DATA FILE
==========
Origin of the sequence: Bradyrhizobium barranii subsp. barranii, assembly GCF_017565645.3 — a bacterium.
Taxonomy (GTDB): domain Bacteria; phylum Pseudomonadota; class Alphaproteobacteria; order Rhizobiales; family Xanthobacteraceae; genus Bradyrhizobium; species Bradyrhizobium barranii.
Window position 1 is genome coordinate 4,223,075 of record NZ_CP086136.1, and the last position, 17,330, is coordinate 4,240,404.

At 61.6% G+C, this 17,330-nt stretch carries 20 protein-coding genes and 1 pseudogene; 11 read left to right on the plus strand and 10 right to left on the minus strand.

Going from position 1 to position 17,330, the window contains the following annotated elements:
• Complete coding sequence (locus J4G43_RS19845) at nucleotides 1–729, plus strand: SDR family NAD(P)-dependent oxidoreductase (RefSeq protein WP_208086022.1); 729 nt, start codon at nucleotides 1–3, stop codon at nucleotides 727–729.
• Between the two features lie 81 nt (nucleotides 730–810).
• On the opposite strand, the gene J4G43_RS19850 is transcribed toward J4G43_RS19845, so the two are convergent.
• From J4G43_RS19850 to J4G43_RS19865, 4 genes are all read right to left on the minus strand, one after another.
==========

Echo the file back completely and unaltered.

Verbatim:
Origin of the sequence: Bradyrhizobium barranii subsp. barranii, assembly GCF_017565645.3 — a bacterium.
Taxonomy (GTDB): domain Bacteria; phylum Pseudomonadota; class Alphaproteobacteria; order Rhizobiales; family Xanthobacteraceae; genus Bradyrhizobium; species Bradyrhizobium barranii.
Window position 1 is genome coordinate 4,223,075 of record NZ_CP086136.1, and the last position, 17,330, is coordinate 4,240,404.

At 61.6% G+C, this 17,330-nt stretch carries 20 protein-coding genes and 1 pseudogene; 11 read left to right on the plus strand and 10 right to left on the minus strand.

Going from position 1 to position 17,330, the window contains the following annotated elements:
• Complete coding sequence (locus J4G43_RS19845) at nucleotides 1–729, plus strand: SDR family NAD(P)-dependent oxidoreductase (RefSeq protein WP_208086022.1); 729 nt, start codon at nucleotides 1–3, stop codon at nucleotides 727–729.
• Between the two features lie 81 nt (nucleotides 730–810).
• On the opposite strand, the gene J4G43_RS19850 is transcribed toward J4G43_RS19845, so the two are convergent.
• From J4G43_RS19850 to J4G43_RS19865, 4 genes are all read right to left on the minus strand, one after another.